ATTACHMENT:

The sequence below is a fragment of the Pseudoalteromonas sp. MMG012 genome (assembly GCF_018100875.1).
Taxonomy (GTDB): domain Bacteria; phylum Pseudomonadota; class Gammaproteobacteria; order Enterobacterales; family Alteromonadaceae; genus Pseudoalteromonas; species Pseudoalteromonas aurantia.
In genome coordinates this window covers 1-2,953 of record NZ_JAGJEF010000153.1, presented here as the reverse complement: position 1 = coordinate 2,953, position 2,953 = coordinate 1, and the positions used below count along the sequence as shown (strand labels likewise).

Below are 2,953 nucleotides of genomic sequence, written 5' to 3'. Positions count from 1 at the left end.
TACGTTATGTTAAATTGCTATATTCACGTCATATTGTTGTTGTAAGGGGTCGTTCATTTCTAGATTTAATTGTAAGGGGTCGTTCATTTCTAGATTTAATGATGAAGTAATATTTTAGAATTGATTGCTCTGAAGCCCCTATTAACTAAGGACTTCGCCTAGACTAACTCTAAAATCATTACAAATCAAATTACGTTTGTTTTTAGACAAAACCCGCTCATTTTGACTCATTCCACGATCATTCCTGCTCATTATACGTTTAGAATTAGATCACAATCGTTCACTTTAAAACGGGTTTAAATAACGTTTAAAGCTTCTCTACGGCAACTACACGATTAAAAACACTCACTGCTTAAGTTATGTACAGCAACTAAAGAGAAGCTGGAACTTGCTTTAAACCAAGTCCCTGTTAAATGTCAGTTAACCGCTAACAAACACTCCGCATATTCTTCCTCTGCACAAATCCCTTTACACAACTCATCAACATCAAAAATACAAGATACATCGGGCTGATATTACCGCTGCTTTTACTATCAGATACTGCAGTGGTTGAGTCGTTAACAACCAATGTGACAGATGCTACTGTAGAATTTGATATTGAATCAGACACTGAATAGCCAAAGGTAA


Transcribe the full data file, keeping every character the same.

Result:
The sequence below is a fragment of the Pseudoalteromonas sp. MMG012 genome (assembly GCF_018100875.1).
Taxonomy (GTDB): domain Bacteria; phylum Pseudomonadota; class Gammaproteobacteria; order Enterobacterales; family Alteromonadaceae; genus Pseudoalteromonas; species Pseudoalteromonas aurantia.
In genome coordinates this window covers 1-2,953 of record NZ_JAGJEF010000153.1, presented here as the reverse complement: position 1 = coordinate 2,953, position 2,953 = coordinate 1, and the positions used below count along the sequence as shown (strand labels likewise).

Below are 2,953 nucleotides of genomic sequence, written 5' to 3'. Positions count from 1 at the left end.
TACGTTATGTTAAATTGCTATATTCACGTCATATTGTTGTTGTAAGGGGTCGTTCATTTCTAGATTTAATTGTAAGGGGTCGTTCATTTCTAGATTTAATGATGAAGTAATATTTTAGAATTGATTGCTCTGAAGCCCCTATTAACTAAGGACTTCGCCTAGACTAACTCTAAAATCATTACAAATCAAATTACGTTTGTTTTTAGACAAAACCCGCTCATTTTGACTCATTCCACGATCATTCCTGCTCATTATACGTTTAGAATTAGATCACAATCGTTCACTTTAAAACGGGTTTAAATAACGTTTAAAGCTTCTCTACGGCAACTACACGATTAAAAACACTCACTGCTTAAGTTATGTACAGCAACTAAAGAGAAGCTGGAACTTGCTTTAAACCAAGTCCCTGTTAAATGTCAGTTAACCGCTAACAAACACTCCGCATATTCTTCCTCTGCACAAATCCCTTTACACAACTCATCAACATCAAAAATACAAGATACATCGGGCTGATATTACCGCTGCTTTTACTATCAGATACTGCAGTGGTTGAGTCGTTAACAACCAATGTGACAGATGCTACTGTAGAATTTGATATTGAATCAGACACTGAATAGCCAAAGGTAA